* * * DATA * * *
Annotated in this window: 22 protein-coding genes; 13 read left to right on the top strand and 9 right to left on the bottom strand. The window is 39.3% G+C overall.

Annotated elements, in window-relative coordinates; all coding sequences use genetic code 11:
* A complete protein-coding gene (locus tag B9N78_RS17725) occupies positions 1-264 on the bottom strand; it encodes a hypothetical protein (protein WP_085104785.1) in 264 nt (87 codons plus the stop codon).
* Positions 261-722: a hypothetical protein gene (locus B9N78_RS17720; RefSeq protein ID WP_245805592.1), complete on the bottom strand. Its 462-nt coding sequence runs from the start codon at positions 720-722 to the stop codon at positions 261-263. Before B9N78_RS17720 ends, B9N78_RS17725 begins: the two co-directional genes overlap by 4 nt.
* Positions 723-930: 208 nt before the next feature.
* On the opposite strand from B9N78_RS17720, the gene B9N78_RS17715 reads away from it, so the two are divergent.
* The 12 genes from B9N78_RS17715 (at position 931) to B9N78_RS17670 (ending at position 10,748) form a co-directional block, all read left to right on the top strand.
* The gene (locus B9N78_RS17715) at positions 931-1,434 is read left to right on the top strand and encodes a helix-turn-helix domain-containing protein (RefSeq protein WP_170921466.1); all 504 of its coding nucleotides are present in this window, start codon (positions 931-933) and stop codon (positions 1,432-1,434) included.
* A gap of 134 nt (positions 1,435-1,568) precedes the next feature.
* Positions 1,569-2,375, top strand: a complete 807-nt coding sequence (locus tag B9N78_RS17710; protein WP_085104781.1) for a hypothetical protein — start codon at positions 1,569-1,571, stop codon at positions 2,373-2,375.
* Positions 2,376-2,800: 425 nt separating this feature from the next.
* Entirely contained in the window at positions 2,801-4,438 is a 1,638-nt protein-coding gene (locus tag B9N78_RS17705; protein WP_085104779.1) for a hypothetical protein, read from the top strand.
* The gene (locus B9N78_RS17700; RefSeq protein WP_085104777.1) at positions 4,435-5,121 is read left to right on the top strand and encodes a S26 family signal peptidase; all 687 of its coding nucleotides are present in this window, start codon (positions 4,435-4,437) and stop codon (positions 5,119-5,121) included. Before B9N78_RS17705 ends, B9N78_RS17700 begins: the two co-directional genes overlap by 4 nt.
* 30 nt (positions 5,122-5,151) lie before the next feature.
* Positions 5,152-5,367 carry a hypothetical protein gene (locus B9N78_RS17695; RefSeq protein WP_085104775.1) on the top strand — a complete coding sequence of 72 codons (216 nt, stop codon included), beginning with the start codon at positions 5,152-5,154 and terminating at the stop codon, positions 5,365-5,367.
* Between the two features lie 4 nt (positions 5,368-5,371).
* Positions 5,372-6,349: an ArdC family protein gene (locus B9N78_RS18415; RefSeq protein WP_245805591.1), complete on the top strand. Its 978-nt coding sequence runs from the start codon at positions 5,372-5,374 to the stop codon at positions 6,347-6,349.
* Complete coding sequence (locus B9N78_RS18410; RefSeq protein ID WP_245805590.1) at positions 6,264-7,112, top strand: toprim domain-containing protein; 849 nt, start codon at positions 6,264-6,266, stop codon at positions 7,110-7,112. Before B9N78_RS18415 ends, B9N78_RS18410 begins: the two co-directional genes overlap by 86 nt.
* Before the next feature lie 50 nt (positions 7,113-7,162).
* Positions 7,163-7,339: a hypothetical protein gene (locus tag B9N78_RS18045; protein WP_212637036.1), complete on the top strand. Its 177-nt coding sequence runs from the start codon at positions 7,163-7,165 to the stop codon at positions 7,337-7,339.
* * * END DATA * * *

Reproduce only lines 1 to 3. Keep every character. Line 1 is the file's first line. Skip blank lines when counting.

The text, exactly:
Annotated in this window: 22 protein-coding genes; 13 read left to right on the top strand and 9 right to left on the bottom strand. The window is 39.3% G+C overall.

Annotated elements, in window-relative coordinates; all coding sequences use genetic code 11:
* A complete protein-coding gene (locus tag B9N78_RS17725) occupies positions 1-264 on the bottom strand; it encodes a hypothetical protein (protein WP_085104785.1) in 264 nt (87 codons plus the stop codon).